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China On Four Wheels: In celebration of the bread van

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Jane McMullen Jane McMullen | 13:02 UK time, Thursday, 6 September 2012

"Are you mad? Those vans won't go above 80kmph! And they break down after a few hundred miles. And you're planning to go how far?"

My mission to rent a bread van wasn't going smoothly.

The loaf-shaped car of the people is driven by millions throughout China - farmers and business people alike.

While not exactly nippy (we're talking about a one litre engine) it's cheap and reliable.

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Justin Rowlatt gives the bread van a go at Ordos International Race Track in China

As the assistant producer on China On Four Wheels one of my tasks was to find the cars for our two road trips.

With bread vans so common I wasn't expecting it to be hard to find one for our presenter Justin Rowlatt.

Justin was to drive the bread van through the dusty back roads through the remote, poor west to explore life for those left behind by the boom.

In contrast our co-presenter Anita Rani was to drive a luxury Chinese-made Great Wall 4x4, or SUV on the high road through the industrialised east looking at how the economic boom was changing lives for China's 'haves'.

SUVs are the car of choice for status-conscious Chinese urbanites.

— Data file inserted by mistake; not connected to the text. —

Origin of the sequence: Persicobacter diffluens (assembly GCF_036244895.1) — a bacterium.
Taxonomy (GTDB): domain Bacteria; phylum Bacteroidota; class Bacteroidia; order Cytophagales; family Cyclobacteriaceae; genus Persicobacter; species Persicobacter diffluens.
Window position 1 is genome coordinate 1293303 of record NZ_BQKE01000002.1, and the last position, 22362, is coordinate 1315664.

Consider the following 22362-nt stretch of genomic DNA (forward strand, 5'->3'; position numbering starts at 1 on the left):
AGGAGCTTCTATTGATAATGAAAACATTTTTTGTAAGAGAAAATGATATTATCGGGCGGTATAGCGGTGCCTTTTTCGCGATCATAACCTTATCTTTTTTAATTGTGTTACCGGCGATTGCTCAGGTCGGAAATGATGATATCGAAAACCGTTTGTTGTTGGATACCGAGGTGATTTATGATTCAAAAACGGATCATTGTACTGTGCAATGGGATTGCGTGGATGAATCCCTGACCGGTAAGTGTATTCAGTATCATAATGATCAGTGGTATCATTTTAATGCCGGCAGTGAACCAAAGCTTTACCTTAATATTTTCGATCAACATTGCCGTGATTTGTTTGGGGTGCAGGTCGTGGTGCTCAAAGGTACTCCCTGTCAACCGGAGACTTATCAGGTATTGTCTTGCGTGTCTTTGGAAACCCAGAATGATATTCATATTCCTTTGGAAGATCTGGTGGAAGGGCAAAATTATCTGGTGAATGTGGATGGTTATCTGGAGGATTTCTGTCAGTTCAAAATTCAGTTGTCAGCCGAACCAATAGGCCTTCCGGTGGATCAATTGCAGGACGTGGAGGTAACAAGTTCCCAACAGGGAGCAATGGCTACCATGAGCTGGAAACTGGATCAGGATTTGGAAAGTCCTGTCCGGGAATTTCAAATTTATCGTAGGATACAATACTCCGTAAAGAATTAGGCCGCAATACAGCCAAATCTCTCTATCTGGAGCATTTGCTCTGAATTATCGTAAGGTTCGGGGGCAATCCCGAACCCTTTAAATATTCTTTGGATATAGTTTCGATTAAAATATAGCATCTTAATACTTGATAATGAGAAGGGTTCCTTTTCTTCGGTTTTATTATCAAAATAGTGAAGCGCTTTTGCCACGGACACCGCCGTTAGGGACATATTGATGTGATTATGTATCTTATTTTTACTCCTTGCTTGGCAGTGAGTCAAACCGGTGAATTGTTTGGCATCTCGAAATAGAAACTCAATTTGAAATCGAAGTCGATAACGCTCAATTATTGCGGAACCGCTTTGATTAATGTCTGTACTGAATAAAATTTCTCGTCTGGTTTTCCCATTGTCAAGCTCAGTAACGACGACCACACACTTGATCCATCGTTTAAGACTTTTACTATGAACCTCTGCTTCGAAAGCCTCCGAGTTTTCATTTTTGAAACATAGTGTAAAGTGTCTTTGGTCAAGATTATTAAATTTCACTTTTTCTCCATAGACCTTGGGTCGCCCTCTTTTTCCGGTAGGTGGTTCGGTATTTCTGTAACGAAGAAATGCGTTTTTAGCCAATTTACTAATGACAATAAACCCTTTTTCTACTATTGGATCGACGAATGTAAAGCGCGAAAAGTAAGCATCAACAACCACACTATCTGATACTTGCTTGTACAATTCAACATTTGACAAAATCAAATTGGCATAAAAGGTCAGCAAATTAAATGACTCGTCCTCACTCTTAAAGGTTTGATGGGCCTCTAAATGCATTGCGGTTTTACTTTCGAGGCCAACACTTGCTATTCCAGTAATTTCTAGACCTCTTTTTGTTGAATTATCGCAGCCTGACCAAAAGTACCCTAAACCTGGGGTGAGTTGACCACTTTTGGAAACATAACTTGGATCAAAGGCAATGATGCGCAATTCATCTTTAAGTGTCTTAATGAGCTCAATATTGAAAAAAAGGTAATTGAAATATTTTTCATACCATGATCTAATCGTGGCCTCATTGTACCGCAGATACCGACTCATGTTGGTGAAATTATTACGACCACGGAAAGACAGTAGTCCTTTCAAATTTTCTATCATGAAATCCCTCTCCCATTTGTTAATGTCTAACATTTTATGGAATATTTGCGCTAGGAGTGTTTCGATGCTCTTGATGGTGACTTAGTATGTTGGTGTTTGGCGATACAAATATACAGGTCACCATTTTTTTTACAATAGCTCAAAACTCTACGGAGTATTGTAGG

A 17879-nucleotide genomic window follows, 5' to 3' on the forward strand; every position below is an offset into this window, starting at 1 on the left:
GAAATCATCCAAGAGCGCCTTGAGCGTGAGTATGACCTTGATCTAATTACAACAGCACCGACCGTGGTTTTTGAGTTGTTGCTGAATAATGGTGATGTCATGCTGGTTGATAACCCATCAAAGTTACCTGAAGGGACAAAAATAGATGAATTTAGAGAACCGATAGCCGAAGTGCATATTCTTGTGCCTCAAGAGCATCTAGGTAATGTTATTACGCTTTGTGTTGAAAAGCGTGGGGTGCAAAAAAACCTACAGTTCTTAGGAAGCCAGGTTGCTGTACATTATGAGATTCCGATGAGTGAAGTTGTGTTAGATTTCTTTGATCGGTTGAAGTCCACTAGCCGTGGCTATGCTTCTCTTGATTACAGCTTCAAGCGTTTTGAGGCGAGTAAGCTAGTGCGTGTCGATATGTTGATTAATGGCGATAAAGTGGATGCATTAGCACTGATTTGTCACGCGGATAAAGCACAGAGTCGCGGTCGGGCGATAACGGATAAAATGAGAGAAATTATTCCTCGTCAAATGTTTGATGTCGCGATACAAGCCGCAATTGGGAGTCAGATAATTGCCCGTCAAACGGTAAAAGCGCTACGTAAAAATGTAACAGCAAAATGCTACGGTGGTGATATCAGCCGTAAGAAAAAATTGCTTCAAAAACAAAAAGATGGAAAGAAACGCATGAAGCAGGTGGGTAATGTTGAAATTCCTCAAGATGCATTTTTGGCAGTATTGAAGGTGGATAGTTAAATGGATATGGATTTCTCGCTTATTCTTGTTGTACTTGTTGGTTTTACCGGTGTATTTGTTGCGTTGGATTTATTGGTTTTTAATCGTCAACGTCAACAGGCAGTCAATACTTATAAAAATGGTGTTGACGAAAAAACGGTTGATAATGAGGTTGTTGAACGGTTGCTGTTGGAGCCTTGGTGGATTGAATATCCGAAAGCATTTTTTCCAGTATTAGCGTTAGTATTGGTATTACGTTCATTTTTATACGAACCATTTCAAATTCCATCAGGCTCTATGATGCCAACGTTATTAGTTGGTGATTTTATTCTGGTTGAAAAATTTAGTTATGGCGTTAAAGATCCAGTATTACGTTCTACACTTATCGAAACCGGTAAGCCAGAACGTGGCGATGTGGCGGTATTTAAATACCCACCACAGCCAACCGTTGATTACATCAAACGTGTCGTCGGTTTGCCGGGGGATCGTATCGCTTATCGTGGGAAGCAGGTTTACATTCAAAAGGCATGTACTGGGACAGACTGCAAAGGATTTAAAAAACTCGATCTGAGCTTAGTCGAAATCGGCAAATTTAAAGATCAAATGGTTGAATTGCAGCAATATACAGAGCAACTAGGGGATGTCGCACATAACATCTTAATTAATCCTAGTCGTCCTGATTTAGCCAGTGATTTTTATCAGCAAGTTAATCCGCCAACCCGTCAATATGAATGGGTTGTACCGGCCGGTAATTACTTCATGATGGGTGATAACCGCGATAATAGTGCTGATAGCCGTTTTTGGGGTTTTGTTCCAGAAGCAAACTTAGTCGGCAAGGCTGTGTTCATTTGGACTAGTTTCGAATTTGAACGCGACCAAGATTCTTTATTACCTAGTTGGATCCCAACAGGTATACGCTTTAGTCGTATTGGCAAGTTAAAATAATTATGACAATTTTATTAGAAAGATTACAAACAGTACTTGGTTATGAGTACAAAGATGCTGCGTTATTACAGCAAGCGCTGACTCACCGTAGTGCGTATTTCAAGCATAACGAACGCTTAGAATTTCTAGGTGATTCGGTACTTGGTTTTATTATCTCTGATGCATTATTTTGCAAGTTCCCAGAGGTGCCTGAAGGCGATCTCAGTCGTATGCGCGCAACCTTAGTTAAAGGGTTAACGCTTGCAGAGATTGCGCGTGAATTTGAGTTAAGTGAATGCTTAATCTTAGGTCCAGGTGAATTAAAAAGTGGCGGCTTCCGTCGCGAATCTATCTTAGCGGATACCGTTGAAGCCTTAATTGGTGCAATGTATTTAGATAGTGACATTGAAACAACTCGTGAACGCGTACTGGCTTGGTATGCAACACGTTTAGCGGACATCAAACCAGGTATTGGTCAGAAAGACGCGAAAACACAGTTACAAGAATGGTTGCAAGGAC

Great Wall is China's biggest manufacturer of SUVs. It started selling in the UK this year although it only made its first car 10 years ago.

But days into my search I had got nowhere.

Due to the bewildering idiosyncrasies of the Chinese bureaucracy we were obliged to find rental cars for our presenters: their temporary driving licences wouldn't allow them to drive privately owned cars.

So I was looking for Beijing rental companies stocking these cars and more importantly, willing to rent them to foreigners on a filming trip across a country the size of a continent.

Rental companies are new to China but they've grown rapidly. The biggest players have fleets of thousands - but they laughed at us.

"Why would you want a Chinese car? Why not a Buick or a Toyota? They're much better quality than the Chinese makes."

In a country where the car you drive is a badge of status, the majority of cars bought in China are foreign brands.

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Anita Rani meets members of the China Supercar Club in Beijing

Just days before the filming was due to start we found a small SUV club on the outskirts of Beijing.